Prepare Yourself for a Successful Lawsuit
Fighting back against sexual harassment requires more than evidence and a good lawyer. You need to be mentally and emotionally prepared to stand up for your rights. Here are some tips to get started.
Confide in a Close Friend. Tell someone close to you what is happening at work. Simply telling a sympathetic listener will relieve some stress. You will be empowered by the knowledge that you are not alone, no matter what is happening at work.
A trusted friend can help you make wise decisions. You should not make important decisions such as starting a lawsuit when your judgment may be clouded by anger, stress or fear. Having the support of a close friend or family member can help you reach a state of mental and emotional confidence.
Your confidant may also become an important witness if you decide to pursue legal action. He or she may be able to corroborate your timeline of events, the emotional impact the harassment had on you at the time, and the continuing effects today.
Get Professional Counseling. Doctors are taught that they should never self-diagnose. The same advice applies to the rest of us who lack their medical education and training.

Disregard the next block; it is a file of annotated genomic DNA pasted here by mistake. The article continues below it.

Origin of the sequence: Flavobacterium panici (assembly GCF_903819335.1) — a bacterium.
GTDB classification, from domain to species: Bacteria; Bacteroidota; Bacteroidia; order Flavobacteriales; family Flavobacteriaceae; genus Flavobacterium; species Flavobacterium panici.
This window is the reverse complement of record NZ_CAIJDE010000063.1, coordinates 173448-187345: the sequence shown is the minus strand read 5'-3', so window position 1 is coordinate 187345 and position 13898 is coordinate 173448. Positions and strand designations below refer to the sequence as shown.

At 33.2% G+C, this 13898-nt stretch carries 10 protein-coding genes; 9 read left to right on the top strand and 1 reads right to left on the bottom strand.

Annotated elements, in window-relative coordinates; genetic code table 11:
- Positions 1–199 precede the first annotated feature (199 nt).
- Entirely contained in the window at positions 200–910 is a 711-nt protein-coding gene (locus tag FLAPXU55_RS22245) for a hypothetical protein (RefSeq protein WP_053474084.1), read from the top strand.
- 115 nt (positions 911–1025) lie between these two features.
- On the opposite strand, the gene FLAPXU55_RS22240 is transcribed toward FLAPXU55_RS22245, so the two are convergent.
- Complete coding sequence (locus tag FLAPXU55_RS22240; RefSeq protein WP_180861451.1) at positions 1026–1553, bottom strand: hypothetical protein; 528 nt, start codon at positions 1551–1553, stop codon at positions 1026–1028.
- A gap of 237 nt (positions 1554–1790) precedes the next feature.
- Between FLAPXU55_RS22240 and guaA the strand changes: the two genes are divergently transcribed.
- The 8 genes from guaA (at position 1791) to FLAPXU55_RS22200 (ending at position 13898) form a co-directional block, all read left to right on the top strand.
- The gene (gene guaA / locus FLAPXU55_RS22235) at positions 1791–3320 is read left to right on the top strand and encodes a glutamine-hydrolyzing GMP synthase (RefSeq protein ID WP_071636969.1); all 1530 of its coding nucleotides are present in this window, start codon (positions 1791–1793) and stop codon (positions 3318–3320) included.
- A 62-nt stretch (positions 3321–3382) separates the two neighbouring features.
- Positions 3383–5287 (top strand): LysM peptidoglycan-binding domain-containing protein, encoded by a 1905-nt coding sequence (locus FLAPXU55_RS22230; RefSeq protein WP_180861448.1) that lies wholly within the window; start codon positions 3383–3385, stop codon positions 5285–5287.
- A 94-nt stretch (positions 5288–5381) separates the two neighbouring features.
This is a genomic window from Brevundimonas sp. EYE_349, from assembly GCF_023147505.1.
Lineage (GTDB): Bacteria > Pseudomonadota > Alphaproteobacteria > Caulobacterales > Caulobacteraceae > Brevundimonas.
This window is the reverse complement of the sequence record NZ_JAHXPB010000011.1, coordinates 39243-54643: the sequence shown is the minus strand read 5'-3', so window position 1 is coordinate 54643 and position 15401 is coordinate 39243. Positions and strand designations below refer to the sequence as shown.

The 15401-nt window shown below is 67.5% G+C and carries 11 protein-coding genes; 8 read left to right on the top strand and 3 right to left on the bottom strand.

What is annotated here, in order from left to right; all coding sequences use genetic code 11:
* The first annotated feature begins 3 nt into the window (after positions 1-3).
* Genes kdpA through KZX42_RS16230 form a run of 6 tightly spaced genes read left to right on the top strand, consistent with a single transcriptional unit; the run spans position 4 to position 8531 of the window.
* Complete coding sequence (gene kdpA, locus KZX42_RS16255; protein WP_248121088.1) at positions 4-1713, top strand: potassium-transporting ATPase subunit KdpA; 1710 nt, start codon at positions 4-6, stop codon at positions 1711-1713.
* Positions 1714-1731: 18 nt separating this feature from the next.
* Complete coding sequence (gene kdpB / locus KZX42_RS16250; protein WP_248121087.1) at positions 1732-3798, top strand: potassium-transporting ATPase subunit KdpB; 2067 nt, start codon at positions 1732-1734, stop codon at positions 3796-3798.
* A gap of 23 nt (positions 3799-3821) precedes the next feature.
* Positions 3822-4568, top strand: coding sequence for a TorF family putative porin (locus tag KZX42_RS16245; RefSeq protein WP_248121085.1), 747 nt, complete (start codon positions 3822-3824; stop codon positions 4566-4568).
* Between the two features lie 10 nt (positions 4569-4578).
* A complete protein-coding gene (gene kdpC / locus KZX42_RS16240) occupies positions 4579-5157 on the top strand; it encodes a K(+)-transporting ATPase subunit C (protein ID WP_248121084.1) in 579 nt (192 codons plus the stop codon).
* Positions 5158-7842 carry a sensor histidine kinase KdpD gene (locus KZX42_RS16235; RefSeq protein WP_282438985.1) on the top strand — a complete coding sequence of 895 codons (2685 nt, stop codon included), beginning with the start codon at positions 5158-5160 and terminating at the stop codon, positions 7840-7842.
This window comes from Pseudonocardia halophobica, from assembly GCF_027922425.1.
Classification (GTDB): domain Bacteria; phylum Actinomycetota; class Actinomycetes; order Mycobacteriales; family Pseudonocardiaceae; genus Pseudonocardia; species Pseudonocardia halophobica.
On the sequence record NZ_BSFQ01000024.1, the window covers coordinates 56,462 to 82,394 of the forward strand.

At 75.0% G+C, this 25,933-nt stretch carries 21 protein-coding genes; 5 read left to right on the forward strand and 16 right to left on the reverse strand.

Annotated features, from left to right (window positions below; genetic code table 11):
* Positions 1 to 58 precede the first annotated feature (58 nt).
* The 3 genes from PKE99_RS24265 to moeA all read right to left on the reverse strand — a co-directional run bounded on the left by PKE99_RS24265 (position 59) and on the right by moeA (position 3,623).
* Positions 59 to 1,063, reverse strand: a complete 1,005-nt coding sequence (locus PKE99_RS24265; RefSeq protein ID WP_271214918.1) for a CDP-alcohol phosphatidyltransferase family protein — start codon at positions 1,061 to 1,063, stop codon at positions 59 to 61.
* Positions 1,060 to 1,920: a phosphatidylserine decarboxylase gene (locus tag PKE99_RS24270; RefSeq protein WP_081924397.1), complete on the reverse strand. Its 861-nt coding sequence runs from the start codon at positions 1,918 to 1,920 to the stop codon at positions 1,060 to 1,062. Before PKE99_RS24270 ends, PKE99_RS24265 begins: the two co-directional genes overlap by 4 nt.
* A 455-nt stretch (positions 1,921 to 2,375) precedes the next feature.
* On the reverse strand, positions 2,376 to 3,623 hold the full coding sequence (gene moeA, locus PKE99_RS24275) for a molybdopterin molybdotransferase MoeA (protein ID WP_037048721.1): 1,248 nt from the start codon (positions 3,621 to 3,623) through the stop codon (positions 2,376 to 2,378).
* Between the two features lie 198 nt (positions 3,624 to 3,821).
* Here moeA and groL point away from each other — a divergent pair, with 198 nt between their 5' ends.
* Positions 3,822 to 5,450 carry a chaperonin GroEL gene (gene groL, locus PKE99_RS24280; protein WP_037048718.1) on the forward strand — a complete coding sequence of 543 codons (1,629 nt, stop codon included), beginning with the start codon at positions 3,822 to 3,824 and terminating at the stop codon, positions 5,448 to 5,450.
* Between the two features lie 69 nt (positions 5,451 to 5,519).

Healthcare professionals have the training and experience necessary to identify subtle effects on your psyche. While most people in this field are by nature compassionate, as professionals they are also committed to giving you objective advice. Unlike a family member or close friend who might “pull punches” because they do not want to hurt your feelings, a healthcare professional can tell it to you straight. You need that balance of professional advice and unconditional support.
These benefits alone are good enough reason to seek professional help, whether or not you ever start a lawsuit. Seeking professional counseling or therapy before you see a lawyer will also help your succeed in court. The fact that you sought professional help, on your own, may help convince a judge or jury that your emotional harm is real.
Be Confident, Strong, and Proud. You did nothing wrong. This situation is not your fault. You have no reason to be fearful, anxious, or ashamed. The only people who should have those feelings are the people who have harassed you at work, and the people who did nothing to stop it.
The harassers are cowards. They appear to be extremely confident when harassing others and getting away with it. But truly confident people do not harass or bully anyone. The need to harass and bully others comes from a deep sense of insecurity in the bully.
Your harassers are the weak ones. When you fight back from a position of emotional balance and confidence, justice will prevail.
When you are ready for the next step, call John Howley, Esq. at (212) 601-2728 to schedule a free and confidential consultation.